The record U.S. corn and soybean harvest this year has farmers wondering where they’re going to put it all.
The anticipated 18.3 billion bushels of the two commodities is sure to overwhelm farmers’ storage silos capable of holding only 13 billion bushels, the U.S. Agriculture Department estimates. That means growers will have to sell crops early rather than wait for higher prices, a boon to processors from Archer-Daniels-Midland Co. to Bunge Ltd.
"There’s a lot of new storage capacity, but this year it won’t be enough," said Tony Hays. The 60-year-old corn and hog grower in Monroe City, Missouri, added a pair of metal holding rings at his farm this year, about 105 feet across (32 meters) and four feet tall that can hold 160,000 bushels.
While a glut of grain is typical at harvest time, near- perfect growing conditions mean this year’s shortfall in storage is likely to be the biggest since 2010, even after farmers boosted capacity to a 25-year high. That means farmers may miss out on higher prices -- if they could hold onto corn until May 2015, they would get 6 percent more, or or 20.5 cents a bushel, over deliveries in December 2014, futures markets show.
The bumper crop will boost profit for big agriculture companies, according to Ken Zaslow, a BMO Capital Markets analyst. The basis, the difference between local cash prices and futures for the month closest to delivery, has weakened in the southern U.S., where the harvest has already started. A weaker basis, which means cash prices are below futures, is positive for agribusinesses.
"The upcoming large corn crop likely will overburden on- farm storage capacity and force farmers to sell at a significantly lower basis," Zaslow said in a Sept. 8 report.
For corn delivered this month, ADM has been offering an average of 20.44 cents more than futures in Cedar Rapids, Iowa, according to data compiled by Bloomberg. That’s the lowest average corn basis bid since 2011, and is 77 percent less than a year ago.
U.S. farmers had more negotiating power last year after the 2012 drought lowered inventories and they increased capacity in silos. That helped reduce fourth-quarter profit 21 percent to $201 million in ADM’s agricultural services segment, which buys and stores crops.
The lack of storage this year will benefit ADM, the world’s largest corn processor, as well as grain handlers including Andersons Inc. and Green Plains Inc., according to Farha Aslam, a New York-based analyst for Stephens Inc. The ADM unit’s pretax profit may increase 36 percent to $1.06 billion in 2015, in part because of the lower basis at harvest and better utilization of ADM’s storage and infrastructure.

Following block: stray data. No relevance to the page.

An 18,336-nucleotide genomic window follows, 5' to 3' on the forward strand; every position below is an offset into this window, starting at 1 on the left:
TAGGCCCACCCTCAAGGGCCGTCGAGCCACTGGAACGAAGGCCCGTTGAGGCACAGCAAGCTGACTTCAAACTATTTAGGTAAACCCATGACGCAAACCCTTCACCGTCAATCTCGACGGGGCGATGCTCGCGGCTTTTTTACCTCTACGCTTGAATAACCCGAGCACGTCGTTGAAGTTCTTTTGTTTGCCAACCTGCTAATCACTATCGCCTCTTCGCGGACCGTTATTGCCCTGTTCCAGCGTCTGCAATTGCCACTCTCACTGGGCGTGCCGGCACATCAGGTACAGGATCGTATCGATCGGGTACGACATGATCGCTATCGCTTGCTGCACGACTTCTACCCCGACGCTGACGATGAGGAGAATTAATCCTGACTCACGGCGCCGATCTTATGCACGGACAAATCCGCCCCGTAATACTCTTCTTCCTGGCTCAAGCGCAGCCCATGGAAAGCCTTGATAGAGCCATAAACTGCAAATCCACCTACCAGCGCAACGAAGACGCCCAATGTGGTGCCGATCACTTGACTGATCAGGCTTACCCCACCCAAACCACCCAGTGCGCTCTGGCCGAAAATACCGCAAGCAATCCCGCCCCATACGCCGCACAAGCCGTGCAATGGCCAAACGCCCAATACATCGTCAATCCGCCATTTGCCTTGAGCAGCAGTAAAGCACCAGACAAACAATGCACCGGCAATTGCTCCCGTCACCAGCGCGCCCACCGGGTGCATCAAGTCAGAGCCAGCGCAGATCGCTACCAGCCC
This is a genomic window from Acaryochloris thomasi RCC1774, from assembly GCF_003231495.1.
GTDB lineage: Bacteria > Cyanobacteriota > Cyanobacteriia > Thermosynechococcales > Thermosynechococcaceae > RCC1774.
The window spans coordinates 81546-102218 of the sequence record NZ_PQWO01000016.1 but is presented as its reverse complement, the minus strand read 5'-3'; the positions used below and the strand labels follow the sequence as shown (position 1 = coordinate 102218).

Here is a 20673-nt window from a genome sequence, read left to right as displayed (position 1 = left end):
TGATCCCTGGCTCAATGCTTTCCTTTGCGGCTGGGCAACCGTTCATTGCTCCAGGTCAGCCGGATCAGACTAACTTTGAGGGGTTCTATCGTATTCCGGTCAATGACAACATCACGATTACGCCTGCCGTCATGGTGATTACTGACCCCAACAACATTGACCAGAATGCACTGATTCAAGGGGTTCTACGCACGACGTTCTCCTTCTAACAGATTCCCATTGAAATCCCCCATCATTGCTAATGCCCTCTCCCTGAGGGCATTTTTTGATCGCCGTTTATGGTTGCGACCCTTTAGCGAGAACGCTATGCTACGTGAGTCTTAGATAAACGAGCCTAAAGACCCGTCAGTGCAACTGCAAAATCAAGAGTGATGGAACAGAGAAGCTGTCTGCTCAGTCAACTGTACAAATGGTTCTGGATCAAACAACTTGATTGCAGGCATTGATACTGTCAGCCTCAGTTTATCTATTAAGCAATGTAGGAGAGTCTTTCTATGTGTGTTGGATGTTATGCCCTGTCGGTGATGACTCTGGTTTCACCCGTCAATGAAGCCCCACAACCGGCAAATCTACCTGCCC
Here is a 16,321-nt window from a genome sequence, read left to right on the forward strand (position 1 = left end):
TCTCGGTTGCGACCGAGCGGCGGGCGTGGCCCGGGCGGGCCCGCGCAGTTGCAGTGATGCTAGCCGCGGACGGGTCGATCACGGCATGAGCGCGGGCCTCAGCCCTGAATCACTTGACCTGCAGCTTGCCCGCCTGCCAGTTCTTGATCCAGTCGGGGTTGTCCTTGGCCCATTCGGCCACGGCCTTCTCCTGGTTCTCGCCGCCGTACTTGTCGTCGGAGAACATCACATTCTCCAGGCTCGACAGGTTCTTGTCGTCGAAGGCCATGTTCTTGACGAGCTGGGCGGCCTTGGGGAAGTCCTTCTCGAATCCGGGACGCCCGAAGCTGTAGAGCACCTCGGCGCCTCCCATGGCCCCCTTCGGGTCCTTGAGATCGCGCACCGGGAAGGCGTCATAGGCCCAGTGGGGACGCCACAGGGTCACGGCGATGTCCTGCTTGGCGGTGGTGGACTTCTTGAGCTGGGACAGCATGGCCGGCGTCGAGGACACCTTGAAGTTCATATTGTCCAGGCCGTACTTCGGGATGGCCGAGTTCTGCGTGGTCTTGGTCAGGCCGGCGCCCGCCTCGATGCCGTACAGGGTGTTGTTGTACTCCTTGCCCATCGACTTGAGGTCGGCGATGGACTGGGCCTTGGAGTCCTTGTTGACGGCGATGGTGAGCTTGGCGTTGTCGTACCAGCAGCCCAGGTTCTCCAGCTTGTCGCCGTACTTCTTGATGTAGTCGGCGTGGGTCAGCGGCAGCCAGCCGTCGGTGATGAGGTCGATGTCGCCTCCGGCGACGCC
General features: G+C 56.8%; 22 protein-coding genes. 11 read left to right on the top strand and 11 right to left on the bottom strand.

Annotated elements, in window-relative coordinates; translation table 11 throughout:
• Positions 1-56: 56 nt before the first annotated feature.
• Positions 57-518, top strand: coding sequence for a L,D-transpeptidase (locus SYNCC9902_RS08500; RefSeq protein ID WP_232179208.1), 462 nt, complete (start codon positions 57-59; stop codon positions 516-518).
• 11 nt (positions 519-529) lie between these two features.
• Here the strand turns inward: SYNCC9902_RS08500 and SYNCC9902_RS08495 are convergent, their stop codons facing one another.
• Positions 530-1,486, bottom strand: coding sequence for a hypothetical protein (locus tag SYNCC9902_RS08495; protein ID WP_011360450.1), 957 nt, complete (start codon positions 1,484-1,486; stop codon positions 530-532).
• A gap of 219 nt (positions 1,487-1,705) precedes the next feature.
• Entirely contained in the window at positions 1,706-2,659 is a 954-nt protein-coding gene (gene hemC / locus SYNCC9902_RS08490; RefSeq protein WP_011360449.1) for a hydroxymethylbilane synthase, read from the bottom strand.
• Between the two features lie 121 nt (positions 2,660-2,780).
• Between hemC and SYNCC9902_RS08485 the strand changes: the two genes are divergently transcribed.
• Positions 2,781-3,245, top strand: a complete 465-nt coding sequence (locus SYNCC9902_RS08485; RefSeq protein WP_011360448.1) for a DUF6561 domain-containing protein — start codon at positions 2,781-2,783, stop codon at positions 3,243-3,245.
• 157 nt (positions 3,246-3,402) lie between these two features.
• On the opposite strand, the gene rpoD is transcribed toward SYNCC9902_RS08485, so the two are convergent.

‘Piles’ of Corn
"There are anticipated to be piles of corn across the Midwest," Aslam said in an interview. "More grain competing for limited amount of storage means that grain companies will be able to bid lower at harvest."
The National Corn Index of more than 1,800 cash bids fell 23 percent to $3.1686 a bushel on Sept. 16 from a year earlier, the lowest for the date since 2009, according to data from the Minneapolis Grain Exchange.
ADM plans to keep its elevators open longer to help manage the crop, Joe Taets, president of the Chicago-based company’s agricultural services unit, said in a telephone interview.
The company has worked to "debottleneck" facilities by adding more bays for trucks, increasing staffing and even installing larger conveyor belts, he said. In the past few years ADM also has added storage capacity, which hasn’t been fully used until this year, he said.
"We expect pretty high utilization," Taets said. "We are well positioned to manage this harvest."
ADM and Bunge declined to comment on how lack of storage may affect pricing and profit.
The size of the harvest is creating a so-called carry, an incentive to store grain now and sell when prices are better. March corn futures are trading at a 12-cent premium to December corn and March soybean futures are at a 16.75-cent premium to November futures, data from the Chicago Board of Trade show.
Total U.S. grain storage capacity on farms, commercial elevators, mills and ethanol plants rose 20 percent in the past decade to 23.4 billion bushels as of Dec. 1, USDA data show. Production and inventories will exceed permanent storage capacity by 694 million bushels. That will be about 3.5 percent of the record U.S. harvest this year, equal to 173,500 jumbo covered hopper rail cars.
‘Race for Space’
Farmers are still seeking more space to stash their grain.
TopFlight Grain Cooperative Inc. in Monticello, Illinois has boosted grain storage capacity by 2 million bushels in the past year to 33.5 million bushels and ordered tarps to store as much as 4 million bushels on the ground this year, the first time since 2009, said its general manager Scott Docherty.
Grain-storage manufacturers Sukup Manufacturing Co., Agco Corp.’s GSI unit and Brock Grain Systems, a unit of Berkshire Hathaway Inc.’s CTB Inc., said demand from farmers has increased and lead times are longer.
"We have seen a big pick up in the last couple of months," Hans Lehmann, general manager in North America of Agco Corp.’s GSI grain storage unit in Assumption, Illinois, said in a telephone interview on Sept. 2.
Elevators are planning to use larger bunkers and older facilities for excess supplies and may rent temporary storage spaces, Dan Kowalski, an agricultural economist at CoBank ACB, a Greenwood Village, Colorado-based cooperative bank.
"It’s going to be a race for space," Kowalski said.